Two months ago, I launched this site. The other day, I caught myself wondering what I’m doing and whether it’s worth my time.
I spent over an hour figuring out how to add Google ads to the sidebar column so that I could make a few bucks. And I really mean a few bucks, as in $3, if that.
Then I logged onto Twitter to hawk my link shamelessly to a bunch of strangers doing the same thing. My eyes ached while scrolling through the literary equivalent of a strobe light, and I renewed my pledge to help save those endangered species called paragraphs and punctuation.
Then I read a depressing but insightful column by David Carr in the New York Times, “At Media Companies, A Nation of Serfs,” detailing why writers, or “content providers,” make virtually no money in today’s new media equation.
What do I have to show for this? Who cares about all these frothy stories about running-and-traveling jaunts? How can I even call this ephemeral digital blather “publishing”?
Blog, blah, blech!
And then, out of nowhere, came this message from somewhere in Northern Virginia from somebody named Norah:
“I stumbled upon this site … and I absolutely LOVE it! All the stories are so interesting and inspiring. … The area where I live now is so boring, which makes my runs considerably less enjoyable and fewer and farther between. Reading this blog, though, lets me imagine myself running in these beautiful places and traveling all over the world to new races, my dream since I studied in Southern Spain sophomore year. This blog is giving me the motivation to keep running through this awful wall, so someday when I have the chance I’ll be able to complete more races in beautiful places, even if where I live now is hideous and boring.”
Norah, bless you. You made my week.
Norah from Northern Virginia splashed cold water on my face, reminding me why I started this and whom I hope to reach.
Two months after I wrote the welcome post seems like a good time to assess what The Runner’s Trip has accomplished, how I hope to develop the site in the coming weeks, and how I hope you will consider helping me. But first, here’s another great photo of Salt Wash, Utah, along I-70. (I didn’t have any other photos to run with this post, so I hope you enjoy these pics by Morgan from our drive to Colorado.)
What have I been doing, anyway?
I started this blog to inspire runners with training and travel advice. I want to help them (and me) run stronger and longer, discover more of the world, and avoid burnout. I put as much care into each blog post as I would for a real freelance assignment in an honest-to-goodness magazine, trying my best to write articles that are accurate, informative, thoughtful, and most of all: fun to read! (Friends and siblings, you must promise to write a comment that says “that was BORING” if ever I lose your interest.)
The articles so far have:
- spotlighted great races and destinations in Europe, New Zealand, Central America, and California;
- provided a forum for interesting and inspirational runners to share their stories—people like Tamara in Costa Rica, Renato in Portugal, Andy in Australia, and Ed in Spain;
- given me a forum to share my struggles, accomplishments, and ruminations while motivating me to run, travel, and write—three things I love to do but often need prompts and encouragement to get started and follow through;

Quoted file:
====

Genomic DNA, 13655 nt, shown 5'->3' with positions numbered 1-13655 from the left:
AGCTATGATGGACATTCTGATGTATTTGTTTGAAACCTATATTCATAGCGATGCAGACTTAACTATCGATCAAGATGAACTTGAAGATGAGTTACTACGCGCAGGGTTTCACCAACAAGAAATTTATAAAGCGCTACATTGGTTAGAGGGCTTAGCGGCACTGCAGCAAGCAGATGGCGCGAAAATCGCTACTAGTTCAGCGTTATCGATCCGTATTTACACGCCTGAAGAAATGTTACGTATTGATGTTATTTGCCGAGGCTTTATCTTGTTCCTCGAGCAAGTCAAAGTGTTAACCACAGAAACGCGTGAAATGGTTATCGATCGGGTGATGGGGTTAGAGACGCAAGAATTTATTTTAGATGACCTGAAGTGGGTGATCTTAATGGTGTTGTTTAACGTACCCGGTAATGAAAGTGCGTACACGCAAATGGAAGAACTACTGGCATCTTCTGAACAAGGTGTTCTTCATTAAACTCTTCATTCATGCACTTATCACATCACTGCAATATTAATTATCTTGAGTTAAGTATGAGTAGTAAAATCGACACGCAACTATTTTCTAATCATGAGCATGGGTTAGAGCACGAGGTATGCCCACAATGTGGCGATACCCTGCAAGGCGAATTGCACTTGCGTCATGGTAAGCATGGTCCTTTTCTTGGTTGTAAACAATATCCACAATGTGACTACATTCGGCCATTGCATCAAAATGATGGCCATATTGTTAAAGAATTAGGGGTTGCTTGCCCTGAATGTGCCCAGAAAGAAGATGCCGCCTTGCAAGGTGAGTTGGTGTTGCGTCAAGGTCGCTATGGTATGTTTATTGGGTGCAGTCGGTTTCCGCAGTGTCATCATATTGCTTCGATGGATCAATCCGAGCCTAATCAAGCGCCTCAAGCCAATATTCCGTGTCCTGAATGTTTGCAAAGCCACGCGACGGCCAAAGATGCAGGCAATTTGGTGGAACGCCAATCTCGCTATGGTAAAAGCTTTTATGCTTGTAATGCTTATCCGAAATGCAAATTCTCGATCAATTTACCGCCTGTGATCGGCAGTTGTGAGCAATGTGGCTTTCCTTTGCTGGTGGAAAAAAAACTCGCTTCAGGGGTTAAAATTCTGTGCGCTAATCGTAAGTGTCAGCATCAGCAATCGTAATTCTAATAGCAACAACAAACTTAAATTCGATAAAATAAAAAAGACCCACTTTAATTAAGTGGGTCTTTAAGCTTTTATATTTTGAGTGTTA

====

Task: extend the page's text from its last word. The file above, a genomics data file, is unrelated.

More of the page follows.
- caught the attention of Arianna Huffington and Rodale Press. (I wish! Just kidding.)
Since the December 27 launch, I’ve posted 24 articles that attracted over 2100 “absolute unique visitors” in Google Analytics speak. The Facebook page has 149 fans. These numbers aren’t too bad for the first eight weeks, but I sure would like to multiply them by 10 at least.
What am I planning to do?
In the weeks ahead, I promise to produce:
- more profiles and Q&As with notable runners. In January, I interviewed Bart Yasso, and in the weeks ahead, I’ll post conversations with extraordinary runners and travelers, including Lisa Smith-Batchen (50 miles in 50 states in 62 days) and Monica Scholz (25 100-milers last year);
- more features on great destinations, with a special focus on summer trail-running camps and tours;
- more reports from me as I tackle races such as American River 50, along with race reports from others;
- more recommendations on cool gear and training tips;
- more videos (I hope, anyway …)
How can you help?
If you’ve read this far, thank you! The average web reader has only 96 seconds of focus, according to Blog Traffic Exchange, so I don’t take your time and attention for granted. But that doesn’t keep me from being wordy. I write like I talk, and just as I sometimes get the runs on runs, so too do I suffer from logorrhea. OK, so my point is this: If you like The Runner’s Trip, I really hope you’ll help me by doing the following:
- if you like an individual post, then share the link on your Facebook profile, tweet it, and email the link to your friends;
- subscribe to the RSS feed to receive regular updates;
- if you’re on Facebook, “like” the page;
- send me comments in the comment box below with feedback, and let me know what types of stories you’d like to see;
- click on the Google ad links and Amazon links if you’re interested in the products;
- consider submitting a guest post if you have a story to share that you think would interest readers of this site.
Hey, look at that! Ryan Knapp of Kansas City sent me a note that says, “I just stumbled on your blog and thought it was a great idea! I get to travel a lot for work and got into running a year ago after playing competitive soccer and basketball for most of my life. Running is such a great way to get to know a city. Look forward to reading more!”
No doubt I’ll stick with this, and I hope you’ll stick with this site, too.